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Paris, Capital of Fashion?

Valerie Steele

Source: Paris Fashion. A Cultural History 3rd Edition 2017

Book chapter

Fluctuat nec mergitur

The Birth of Paris Fashion

Valerie Steele

Source: Paris Fashion. A Cultural History 3rd Edition 2017

Book chapter

Le travail des modes est un art: art chéri, triomphant, qui dans ce siècle, a reçu des honneurs, des distinctions. Cet art entre dans le palais des Rois, [et] y reçoit un accueil flatteur.

Liberty of Dress

Valerie Steele

Source: Paris Fashion. A Cultural History 3rd Edition 2017

Book chapter

Nulle personne de l’un ou de l’autre sexe ne pourra contraindre aucun citoyen ni citoyenne à se vêtir d’une manière particulière, chacun étant libre de porter tel vêtement et ajustement de son sexe que bon lui semblera, sous peine d’être considéré et traité comme suspect, et poursuivi comme perturbateur du repos public.

Fashion in Balzac’s Paris

Valerie Steele

Source: Paris Fashion. A Cultural History 3rd Edition 2017

Book chapter

La toilette est l’expression de la société.

The Black Prince of Elegance

Valerie Steele

Source: Paris Fashion. A Cultural History 3rd Edition 2017

Book chapter

Eternelle superiorité du Dandy.

Fashioning the Parisienne

Valerie Steele

Source: Paris Fashion. A Cultural History 3rd Edition 2017

Book chapter

J’ai sous les yeux une série de gravures de mode. Ces costumes presentent un charme d’une nature double, artistique et historique.

Capital of Luxury and Fashion

Valerie Steele

Source: Paris Fashion. A Cultural History 3rd Edition 2017

Book chapter

Je suis un grand artist, j’ai la couleur de Delacroix, et je compose. Une toilette vaut un tableau.

The Theater of Fashion

Valerie Steele

Source: Paris Fashion. A Cultural History 3rd Edition 2017

Book chapter

Nous savons donc beaucoup de gré à mademoiselle Nathalie des sacrifices qu’elle fait pour ses costumes; de beaux habits sur de jolies femmes, rien n’est plus charmant.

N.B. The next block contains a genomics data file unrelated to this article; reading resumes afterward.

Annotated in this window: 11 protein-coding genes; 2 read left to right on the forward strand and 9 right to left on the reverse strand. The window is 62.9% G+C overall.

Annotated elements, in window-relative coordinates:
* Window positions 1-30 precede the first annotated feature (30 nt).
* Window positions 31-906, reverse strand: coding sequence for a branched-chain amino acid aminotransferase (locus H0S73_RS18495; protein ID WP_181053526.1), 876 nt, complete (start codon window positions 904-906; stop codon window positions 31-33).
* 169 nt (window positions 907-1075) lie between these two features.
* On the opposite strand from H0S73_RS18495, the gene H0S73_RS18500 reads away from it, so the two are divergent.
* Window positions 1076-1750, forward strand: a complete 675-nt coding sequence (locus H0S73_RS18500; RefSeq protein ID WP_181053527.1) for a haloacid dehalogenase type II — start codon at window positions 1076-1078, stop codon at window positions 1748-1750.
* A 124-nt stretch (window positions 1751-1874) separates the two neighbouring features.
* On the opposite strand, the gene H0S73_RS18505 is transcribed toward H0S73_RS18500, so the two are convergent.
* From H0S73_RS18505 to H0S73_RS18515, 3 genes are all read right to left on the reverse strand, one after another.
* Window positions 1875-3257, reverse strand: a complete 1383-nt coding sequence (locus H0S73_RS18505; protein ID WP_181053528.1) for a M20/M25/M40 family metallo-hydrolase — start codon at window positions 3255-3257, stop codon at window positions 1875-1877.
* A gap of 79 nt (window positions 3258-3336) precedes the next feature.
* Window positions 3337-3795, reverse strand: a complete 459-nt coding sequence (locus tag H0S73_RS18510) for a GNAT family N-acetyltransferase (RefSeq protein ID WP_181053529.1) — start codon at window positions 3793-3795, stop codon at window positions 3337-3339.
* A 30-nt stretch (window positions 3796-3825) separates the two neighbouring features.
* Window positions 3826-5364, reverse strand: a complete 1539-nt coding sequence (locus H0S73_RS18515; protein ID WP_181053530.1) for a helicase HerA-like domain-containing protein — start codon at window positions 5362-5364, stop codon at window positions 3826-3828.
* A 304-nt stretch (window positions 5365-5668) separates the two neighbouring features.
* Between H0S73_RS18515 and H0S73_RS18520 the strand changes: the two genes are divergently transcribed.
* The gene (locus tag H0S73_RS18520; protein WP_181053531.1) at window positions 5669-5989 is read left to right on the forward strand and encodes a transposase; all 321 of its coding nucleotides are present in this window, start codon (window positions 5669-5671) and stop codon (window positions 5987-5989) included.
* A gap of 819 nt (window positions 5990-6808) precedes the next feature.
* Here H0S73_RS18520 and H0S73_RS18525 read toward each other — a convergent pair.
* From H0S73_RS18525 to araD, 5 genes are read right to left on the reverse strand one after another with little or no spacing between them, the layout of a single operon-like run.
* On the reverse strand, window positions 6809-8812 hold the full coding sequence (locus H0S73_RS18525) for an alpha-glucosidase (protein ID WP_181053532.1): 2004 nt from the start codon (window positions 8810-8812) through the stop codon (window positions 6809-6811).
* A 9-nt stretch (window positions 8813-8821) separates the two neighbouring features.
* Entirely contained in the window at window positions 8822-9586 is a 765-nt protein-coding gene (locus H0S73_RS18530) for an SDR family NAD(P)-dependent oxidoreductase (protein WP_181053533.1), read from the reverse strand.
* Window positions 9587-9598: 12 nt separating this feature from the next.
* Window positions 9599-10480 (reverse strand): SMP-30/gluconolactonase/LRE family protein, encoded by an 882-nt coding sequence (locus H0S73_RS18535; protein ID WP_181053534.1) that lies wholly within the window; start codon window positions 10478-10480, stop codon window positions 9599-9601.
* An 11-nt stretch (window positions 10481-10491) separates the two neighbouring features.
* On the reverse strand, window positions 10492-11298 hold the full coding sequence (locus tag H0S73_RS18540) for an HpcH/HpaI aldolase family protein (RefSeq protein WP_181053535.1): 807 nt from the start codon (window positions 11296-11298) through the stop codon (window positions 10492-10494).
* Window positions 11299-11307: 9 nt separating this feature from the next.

The Private Life of Paris

Valerie Steele

Source: Paris Fashion. A Cultural History 3rd Edition 2017

Book chapter

Dans ces sphères élevés le role de la femme est tout de charme et de seduction. Elle n’a d’autres devoirs à remplir que ceux qui lui sont imposés sous le nom des devoirs de société.

La Mode Retrouvée

Valerie Steele

Source: Paris Fashion. A Cultural History 3rd Edition 2017

Book chapter

Chacune de ses robes m’apparaissait comme une ambiance naturelle, nécessaire, comme la projection d’un aspect particulier de son âme.

Into the Twentieth Century

Valerie Steele

Source: Paris Fashion. A Cultural History 3rd Edition 2017

Book chapter

Interviewed in 1903 about their favorite brand of corset, Mme. Réjane said, “pas besoin,” [no need] and Mlle Eve Lavaliére replied, “Je nien porte pas” [I don’t wear one].

Chanel and Her Rivals

Valerie Steele

Source: Paris Fashion. A Cultural History 3rd Edition 2017

Book chapter

Sandwiched between two world wars, between Poiret’s harem and Dior’s New Look, two women dominated the field of haute couture—Schiaparelli and Chanel.

Fashion under the Occupation

Valerie Steele

Source: Paris Fashion. A Cultural History 3rd Edition 2017

Book chapter

The house of Jacques Heim is no longer a Jewish house.

Ups and Downs of Paris Fashion

Valerie Steele

Source: Paris Fashion. A Cultural History 3rd Edition 2017

Book chapter

Nous sortions d’une époque de guerre, d’uniformes, de femmessoldats aux carrures de boxeurs. Je dessinai des femmes-fleurs, épaules douces, bustes épanouis, tailles fines comme lianes et jupes larges comme corolles.ChristianDior, Christian Dior et moi (Paris: Amiot-Domont, 1956), p. 35. Translation in text by Valerie Steele.

Fashion’s World Cities

Valerie Steele

Source: Paris Fashion. A Cultural History 3rd Edition 2017